Wired Magazine has written an excellent piece summarizing the current vaccine controversy. They take the exactly correct editorial stance – unreasonable fear surrounding vaccines, stoked by an ideological anti-vaccine movement, is hurting vaccine compliance, reducing herd immunity, and putting us all at risk.
We criticize bad science reporting often, so we also make a point to praise good science reporting when it occurs. I also hope this article represents a trend – mainstream journalists realizing where the real story is – unscientific hysteria causing harm.
The article does give a good overview of the evidence as well, although that part was a bit thin. It focused extensively on the personalities involved and less on the science, but I guess that’s to be expected.
Anti-vaccine trolls, of course, are inhabiting the comments to the article, and they were quick to point out that the article did not provide links to the evidence referred to. While this is a legitimate point – I am often frustrated when mainstream articles do not provide a complete reference or link to a study – they are overplaying this card. They are pretending as if they don’t know what studies the article is referring to – “let’s see the evidence and let the debate begin.” Right – the studies are already out there and have been picked over by both sides. Stop being coy.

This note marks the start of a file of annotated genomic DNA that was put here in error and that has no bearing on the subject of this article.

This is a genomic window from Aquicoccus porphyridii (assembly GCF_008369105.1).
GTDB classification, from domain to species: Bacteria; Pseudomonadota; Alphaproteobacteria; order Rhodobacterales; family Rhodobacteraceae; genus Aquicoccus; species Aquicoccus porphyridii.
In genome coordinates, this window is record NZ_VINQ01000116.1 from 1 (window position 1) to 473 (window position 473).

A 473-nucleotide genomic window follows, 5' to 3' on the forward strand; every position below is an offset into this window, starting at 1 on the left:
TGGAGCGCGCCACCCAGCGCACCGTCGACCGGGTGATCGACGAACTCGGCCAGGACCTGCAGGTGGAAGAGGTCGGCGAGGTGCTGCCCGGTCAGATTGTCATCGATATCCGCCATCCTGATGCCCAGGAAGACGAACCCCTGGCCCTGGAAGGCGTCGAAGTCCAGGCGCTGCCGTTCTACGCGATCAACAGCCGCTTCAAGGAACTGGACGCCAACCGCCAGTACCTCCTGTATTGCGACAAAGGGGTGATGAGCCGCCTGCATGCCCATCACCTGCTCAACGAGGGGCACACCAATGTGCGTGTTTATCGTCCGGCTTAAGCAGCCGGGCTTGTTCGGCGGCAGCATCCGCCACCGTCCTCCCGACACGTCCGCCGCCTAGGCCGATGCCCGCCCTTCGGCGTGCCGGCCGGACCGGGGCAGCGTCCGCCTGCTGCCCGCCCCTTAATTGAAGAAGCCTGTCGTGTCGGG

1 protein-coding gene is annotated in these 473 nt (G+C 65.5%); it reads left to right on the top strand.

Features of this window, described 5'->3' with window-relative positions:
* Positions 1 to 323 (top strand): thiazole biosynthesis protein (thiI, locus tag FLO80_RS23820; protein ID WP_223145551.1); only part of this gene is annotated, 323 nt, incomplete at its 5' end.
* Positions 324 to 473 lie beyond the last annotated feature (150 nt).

But for those who are not as familiar with the debate, at science-based medicine we are building a thorough list of all relevant studies in the vaccine-autism debate, complete with a summary and full reference. No one is hiding anything – science is all about transparency.
I also have one pedantic nit to pick – the article correctly makes the point that correlation alone is insufficient to establish causation, but they wrote: “correlation does not imply causation.” Well, it does imply causation, it just doesn’t prove causation. Sometimes correlation results from a specific causation, but more evidence is needed to determine if a correlation is real, and what the lines of causation are.
In any case – there is no real correlation between vaccines and autism or other neurological disease, and there is no causation either.
So kudos to Wired Magazine for an overall excellent article, drawing attention to what is really going on with the anti-vaccine movement.